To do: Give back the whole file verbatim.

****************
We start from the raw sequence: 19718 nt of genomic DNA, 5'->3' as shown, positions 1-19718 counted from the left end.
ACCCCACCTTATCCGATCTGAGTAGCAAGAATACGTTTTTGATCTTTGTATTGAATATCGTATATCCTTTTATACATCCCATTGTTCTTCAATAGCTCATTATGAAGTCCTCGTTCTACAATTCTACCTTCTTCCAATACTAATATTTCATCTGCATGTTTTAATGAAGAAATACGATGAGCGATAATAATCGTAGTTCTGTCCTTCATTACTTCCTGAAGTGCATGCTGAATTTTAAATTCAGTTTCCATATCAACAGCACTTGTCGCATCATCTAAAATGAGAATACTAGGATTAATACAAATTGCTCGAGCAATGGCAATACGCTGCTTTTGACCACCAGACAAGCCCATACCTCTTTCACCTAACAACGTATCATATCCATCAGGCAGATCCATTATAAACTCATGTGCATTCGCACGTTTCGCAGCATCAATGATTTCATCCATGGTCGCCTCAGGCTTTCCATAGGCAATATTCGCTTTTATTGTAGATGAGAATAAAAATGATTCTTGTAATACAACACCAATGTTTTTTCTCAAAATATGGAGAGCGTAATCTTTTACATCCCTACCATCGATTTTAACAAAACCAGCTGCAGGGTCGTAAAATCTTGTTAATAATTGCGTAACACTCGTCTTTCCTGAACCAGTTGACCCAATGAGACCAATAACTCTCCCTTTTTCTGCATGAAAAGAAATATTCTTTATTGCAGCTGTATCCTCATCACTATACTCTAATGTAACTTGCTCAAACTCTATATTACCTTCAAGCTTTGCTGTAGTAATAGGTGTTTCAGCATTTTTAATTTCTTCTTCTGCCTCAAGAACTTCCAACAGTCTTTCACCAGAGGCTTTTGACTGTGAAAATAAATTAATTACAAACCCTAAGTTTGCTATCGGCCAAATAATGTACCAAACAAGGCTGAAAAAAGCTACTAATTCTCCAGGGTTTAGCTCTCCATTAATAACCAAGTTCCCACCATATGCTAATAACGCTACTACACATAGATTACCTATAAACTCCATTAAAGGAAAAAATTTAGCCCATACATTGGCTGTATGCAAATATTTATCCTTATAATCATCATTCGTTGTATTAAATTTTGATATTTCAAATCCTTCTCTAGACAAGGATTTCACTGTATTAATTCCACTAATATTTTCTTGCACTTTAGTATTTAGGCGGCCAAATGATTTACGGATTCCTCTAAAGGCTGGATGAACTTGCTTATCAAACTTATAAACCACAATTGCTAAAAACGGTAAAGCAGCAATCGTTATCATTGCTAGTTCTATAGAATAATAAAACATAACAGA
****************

We start from the raw sequence: 19718 nt of genomic DNA, 5'->3' as shown, positions 1-19718 counted from the left end.
ACCCCACCTTATCCGATCTGAGTAGCAAGAATACGTTTTTGATCTTTGTATTGAATATCGTATATCCTTTTATACATCCCATTGTTCTTCAATAGCTCATTATGAAGTCCTCGTTCTACAATTCTACCTTCTTCCAATACTAATATTTCATCTGCATGTTTTAATGAAGAAATACGATGAGCGATAATAATCGTAGTTCTGTCCTTCATTACTTCCTGAAGTGCATGCTGAATTTTAAATTCAGTTTCCATATCAACAGCACTTGTCGCATCATCTAAAATGAGAATACTAGGATTAATACAAATTGCTCGAGCAATGGCAATACGCTGCTTTTGACCACCAGACAAGCCCATACCTCTTTCACCTAACAACGTATCATATCCATCAGGCAGATCCATTATAAACTCATGTGCATTCGCACGTTTCGCAGCATCAATGATTTCATCCATGGTCGCCTCAGGCTTTCCATAGGCAATATTCGCTTTTATTGTAGATGAGAATAAAAATGATTCTTGTAATACAACACCAATGTTTTTTCTCAAAATATGGAGAGCGTAATCTTTTACATCCCTACCATCGATTTTAACAAAACCAGCTGCAGGGTCGTAAAATCTTGTTAATAATTGCGTAACACTCGTCTTTCCTGAACCAGTTGACCCAATGAGACCAATAACTCTCCCTTTTTCTGCATGAAAAGAAATATTCTTTATTGCAGCTGTATCCTCATCACTATACTCTAATGTAACTTGCTCAAACTCTATATTACCTTCAAGCTTTGCTGTAGTAATAGGTGTTTCAGCATTTTTAATTTCTTCTTCTGCCTCAAGAACTTCCAACAGTCTTTCACCAGAGGCTTTTGACTGTGAAAATAAATTAATTACAAACCCTAAGTTTGCTATCGGCCAAATAATGTACCAAACAAGGCTGAAAAAAGCTACTAATTCTCCAGGGTTTAGCTCTCCATTAATAACCAAGTTCCCACCATATGCTAATAACGCTACTACACATAGATTACCTATAAACTCCATTAAAGGAAAAAATTTAGCCCATACATTGGCTGTATGCAAATATTTATCCTTATAATCATCATTCGTTGTATTAAATTTTGATATTTCAAATCCTTCTCTAGACAAGGATTTCACTGTATTAATTCCACTAATATTTTCTTGCACTTTAGTATTTAGGCGGCCAAATGATTTACGGATTCCTCTAAAGGCTGGATGAACTTGCTTATCAAACTTATAAACCACAATTGCTAAAAACGGTAAAGCAGCAATCGTTATCATTGCTAGTTCTATAGAATAATAAAACATAACAGA